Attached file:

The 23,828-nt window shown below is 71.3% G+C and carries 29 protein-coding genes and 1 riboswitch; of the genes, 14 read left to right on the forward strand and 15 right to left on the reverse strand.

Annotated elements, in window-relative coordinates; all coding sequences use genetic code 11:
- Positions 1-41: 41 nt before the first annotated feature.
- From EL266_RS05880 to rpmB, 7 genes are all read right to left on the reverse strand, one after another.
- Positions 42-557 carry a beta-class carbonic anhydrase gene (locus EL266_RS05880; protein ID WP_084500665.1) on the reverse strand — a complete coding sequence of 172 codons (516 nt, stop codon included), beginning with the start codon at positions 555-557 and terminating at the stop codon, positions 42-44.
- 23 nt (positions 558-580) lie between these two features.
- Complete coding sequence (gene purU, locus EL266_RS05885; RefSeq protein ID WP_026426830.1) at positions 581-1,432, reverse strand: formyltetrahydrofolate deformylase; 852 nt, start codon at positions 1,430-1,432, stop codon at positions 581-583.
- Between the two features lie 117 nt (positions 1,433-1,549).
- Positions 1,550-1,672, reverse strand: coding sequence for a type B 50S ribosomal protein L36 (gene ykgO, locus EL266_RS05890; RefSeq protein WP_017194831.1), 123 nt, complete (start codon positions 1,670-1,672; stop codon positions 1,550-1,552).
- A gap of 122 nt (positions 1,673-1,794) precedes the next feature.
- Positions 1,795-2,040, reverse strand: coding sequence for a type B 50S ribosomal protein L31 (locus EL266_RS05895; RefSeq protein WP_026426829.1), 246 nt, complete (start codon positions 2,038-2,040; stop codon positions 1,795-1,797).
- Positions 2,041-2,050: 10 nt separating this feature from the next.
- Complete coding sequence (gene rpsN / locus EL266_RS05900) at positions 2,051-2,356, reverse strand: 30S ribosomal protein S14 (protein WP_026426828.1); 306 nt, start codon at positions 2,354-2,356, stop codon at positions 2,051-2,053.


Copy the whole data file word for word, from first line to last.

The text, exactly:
The 23,828-nt window shown below is 71.3% G+C and carries 29 protein-coding genes and 1 riboswitch; of the genes, 14 read left to right on the forward strand and 15 right to left on the reverse strand.

Annotated elements, in window-relative coordinates; all coding sequences use genetic code 11:
- Positions 1-41: 41 nt before the first annotated feature.
- From EL266_RS05880 to rpmB, 7 genes are all read right to left on the reverse strand, one after another.
- Positions 42-557 carry a beta-class carbonic anhydrase gene (locus EL266_RS05880; protein ID WP_084500665.1) on the reverse strand — a complete coding sequence of 172 codons (516 nt, stop codon included), beginning with the start codon at positions 555-557 and terminating at the stop codon, positions 42-44.
- 23 nt (positions 558-580) lie between these two features.
- Complete coding sequence (gene purU, locus EL266_RS05885; RefSeq protein ID WP_026426830.1) at positions 581-1,432, reverse strand: formyltetrahydrofolate deformylase; 852 nt, start codon at positions 1,430-1,432, stop codon at positions 581-583.
- Between the two features lie 117 nt (positions 1,433-1,549).
- Positions 1,550-1,672, reverse strand: coding sequence for a type B 50S ribosomal protein L36 (gene ykgO, locus EL266_RS05890; RefSeq protein WP_017194831.1), 123 nt, complete (start codon positions 1,670-1,672; stop codon positions 1,550-1,552).
- A gap of 122 nt (positions 1,673-1,794) precedes the next feature.
- Positions 1,795-2,040, reverse strand: coding sequence for a type B 50S ribosomal protein L31 (locus EL266_RS05895; RefSeq protein WP_026426829.1), 246 nt, complete (start codon positions 2,038-2,040; stop codon positions 1,795-1,797).
- Positions 2,041-2,050: 10 nt separating this feature from the next.
- Complete coding sequence (gene rpsN / locus EL266_RS05900) at positions 2,051-2,356, reverse strand: 30S ribosomal protein S14 (protein WP_026426828.1); 306 nt, start codon at positions 2,354-2,356, stop codon at positions 2,051-2,053.